Data in the United States National Health and Nutrition Examination Survey (NHANES) suggested that TSH levels differ between Blacks and Whites in the US [28]. Several epidemiologic studies have reported the normal range of TSH concentration in the Korean population [29-32]. These studies show a slightly different TSH reference range from that in American or European populations. Lee et al. [29] reported 0.39-3.68 mIU/L in 317 patients, Jung et al. [30] 0.34-3.28 mIU/L, and Jang et al. [31] 0.47-8.76 mIU/L as a TSH normal reference range. Our study included a relatively large population and different age groups. However, further studies are required to document the normal reference range in the Korean population, and the relationship with clinical presentation should be considered.
The limitation of our study is that it was a cross-sectional, so a cause and effect relationship cannot be discerned. However, this study included a rather large number of subjects who visited our clinics for a routine health check-up and are considered to be healthy members of the general population. Also, we could not obtain data regarding thyroid autoimmunity, which represents unreported underlying thyroid disease and may influence TSH concentration. Subjects with thyroid auto-antibody positivity tend to have higher TSH concentrations regardless of ethnicity [27]. If we exclude participants who may have been antibody-positive, the TSH reference range would be narrower than that found in this study. Finally, we checked TSH only once, even though whether a single TSH measurement reflects the individual's average TSH measurement over time remains unknown.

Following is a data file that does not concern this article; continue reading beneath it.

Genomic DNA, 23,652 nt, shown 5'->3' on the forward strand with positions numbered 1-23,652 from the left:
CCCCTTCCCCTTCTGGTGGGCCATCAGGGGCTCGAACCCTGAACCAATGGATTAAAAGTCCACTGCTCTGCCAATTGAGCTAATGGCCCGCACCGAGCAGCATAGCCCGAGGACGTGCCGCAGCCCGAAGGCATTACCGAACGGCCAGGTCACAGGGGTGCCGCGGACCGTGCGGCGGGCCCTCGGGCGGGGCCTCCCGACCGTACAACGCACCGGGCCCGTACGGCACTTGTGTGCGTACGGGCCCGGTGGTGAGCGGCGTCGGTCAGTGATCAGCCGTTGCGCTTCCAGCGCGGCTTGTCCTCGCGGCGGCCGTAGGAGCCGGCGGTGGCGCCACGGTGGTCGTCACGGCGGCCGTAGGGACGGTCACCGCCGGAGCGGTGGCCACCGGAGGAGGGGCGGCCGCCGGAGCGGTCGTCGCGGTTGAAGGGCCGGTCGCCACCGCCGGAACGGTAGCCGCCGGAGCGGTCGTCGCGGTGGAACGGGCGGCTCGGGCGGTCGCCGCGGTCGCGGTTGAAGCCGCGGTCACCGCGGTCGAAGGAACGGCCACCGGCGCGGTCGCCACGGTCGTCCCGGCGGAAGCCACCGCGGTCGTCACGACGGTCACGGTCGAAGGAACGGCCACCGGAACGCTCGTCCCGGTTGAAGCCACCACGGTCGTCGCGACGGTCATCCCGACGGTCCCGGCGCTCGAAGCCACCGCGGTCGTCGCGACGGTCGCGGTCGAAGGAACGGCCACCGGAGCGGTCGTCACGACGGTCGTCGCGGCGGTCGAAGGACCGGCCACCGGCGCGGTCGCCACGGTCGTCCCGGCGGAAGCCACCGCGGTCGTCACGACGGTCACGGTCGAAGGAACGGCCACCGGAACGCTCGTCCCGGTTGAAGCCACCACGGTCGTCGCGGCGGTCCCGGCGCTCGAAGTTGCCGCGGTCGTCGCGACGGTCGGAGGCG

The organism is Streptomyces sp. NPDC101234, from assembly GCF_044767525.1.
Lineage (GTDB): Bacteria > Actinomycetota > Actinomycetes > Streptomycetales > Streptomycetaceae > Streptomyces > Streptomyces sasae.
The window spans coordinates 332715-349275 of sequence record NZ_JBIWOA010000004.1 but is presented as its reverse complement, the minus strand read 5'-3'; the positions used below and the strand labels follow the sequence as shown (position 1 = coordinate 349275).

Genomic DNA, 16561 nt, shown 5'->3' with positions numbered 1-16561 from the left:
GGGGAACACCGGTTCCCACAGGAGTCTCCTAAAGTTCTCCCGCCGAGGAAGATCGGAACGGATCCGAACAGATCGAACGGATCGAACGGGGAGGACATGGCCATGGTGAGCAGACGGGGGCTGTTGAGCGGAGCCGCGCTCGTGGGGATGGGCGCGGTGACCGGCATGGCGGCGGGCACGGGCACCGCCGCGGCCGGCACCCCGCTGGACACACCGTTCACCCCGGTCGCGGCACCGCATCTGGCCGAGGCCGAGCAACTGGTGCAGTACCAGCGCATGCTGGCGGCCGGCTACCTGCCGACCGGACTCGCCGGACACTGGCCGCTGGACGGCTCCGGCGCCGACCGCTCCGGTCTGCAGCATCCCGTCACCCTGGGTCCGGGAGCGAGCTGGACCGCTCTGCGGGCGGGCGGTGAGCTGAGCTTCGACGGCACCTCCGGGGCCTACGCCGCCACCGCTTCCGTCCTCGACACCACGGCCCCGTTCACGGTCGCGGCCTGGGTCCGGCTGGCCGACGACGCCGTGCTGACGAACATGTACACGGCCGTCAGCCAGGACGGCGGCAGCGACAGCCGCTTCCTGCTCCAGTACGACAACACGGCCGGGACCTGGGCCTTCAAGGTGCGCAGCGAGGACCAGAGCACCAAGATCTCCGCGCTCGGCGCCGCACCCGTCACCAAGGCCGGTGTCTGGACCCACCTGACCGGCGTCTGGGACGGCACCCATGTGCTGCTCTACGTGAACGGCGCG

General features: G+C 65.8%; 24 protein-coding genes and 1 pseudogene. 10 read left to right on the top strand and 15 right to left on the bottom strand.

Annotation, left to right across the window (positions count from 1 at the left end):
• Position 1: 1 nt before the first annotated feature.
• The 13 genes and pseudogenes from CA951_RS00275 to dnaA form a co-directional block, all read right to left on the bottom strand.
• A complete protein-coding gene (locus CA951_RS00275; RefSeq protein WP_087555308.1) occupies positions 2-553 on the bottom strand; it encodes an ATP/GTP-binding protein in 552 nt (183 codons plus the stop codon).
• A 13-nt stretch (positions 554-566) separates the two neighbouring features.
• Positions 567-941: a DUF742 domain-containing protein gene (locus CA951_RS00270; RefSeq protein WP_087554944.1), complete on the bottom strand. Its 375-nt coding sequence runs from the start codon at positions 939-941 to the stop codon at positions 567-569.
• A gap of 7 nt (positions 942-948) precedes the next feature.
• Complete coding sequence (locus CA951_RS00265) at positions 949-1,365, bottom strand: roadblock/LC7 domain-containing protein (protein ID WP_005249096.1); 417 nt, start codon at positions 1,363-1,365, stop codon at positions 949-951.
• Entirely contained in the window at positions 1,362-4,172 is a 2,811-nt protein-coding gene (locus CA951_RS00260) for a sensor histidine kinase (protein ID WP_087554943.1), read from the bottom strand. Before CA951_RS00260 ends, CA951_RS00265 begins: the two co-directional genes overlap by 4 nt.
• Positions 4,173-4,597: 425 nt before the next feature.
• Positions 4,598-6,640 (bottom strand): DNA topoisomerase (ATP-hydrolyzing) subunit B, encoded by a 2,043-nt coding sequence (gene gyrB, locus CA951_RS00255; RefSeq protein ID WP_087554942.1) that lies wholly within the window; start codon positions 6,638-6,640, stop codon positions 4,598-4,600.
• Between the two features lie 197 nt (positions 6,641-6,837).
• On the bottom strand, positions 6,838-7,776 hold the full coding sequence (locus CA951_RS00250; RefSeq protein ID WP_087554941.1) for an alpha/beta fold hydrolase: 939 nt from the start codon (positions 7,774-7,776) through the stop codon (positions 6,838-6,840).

In summary, we report a population-based TSH reference range of 0.52-4.29 mU/L in a general Korean population sample. TSH concentration was influenced by age, sex, season, menopausal status and obesity (in males only). Further, TSH concentration within the normal range was negatively correlated with serum lipid level, and high-normal TSH levels were significantly associated with an increased prevalence of metabolic syndrome. An additional study is needed to define TSH concentration and should include measurement of thyroid auto-antibody. This will provide evidence of the optimal method of treating early-stage mild thyroid dysfunction. The clinical significance of high-normal TSH levels with regard to cardiovascular prognosis should be determined in prospective studies.

Conflict of interest

No potential conflict of interest relevant to this article was reported.

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Figure 1
Distribution of thyroid stimulating hormone (TSH) concentrations in the study population.
kjim-26-432-g001.jpg
Table 1
Baseline characteristics of the study population (n = 7,270)
kjim-26-432-i001.jpg

Values are presented as mean ± SD or number (%).

Table 2
TSH levels according to age, season, BMI, and menopause status
kjim-26-432-i002.jpg

TSH, thyroid stimulating hormone; BMI, body mass index.

aSignificant only between age group ≥ 60 and other ages.

bSignificant only between winter and other seasons.

Table 3
Correlation coefficients between serum thyroid stimulating hormone and lipid levels
kjim-26-432-i003.jpg

aUnadjusted data.

bAdjusted for sex, age, season, menopause status, and obesity.

Table 4
ORs for metabolic syndrome by TSH concentration
kjim-26-432-i004.jpg

TSH, thyroid stimulating hormone; OR, odds ratio; CI, confidence interval; Ref, reference group.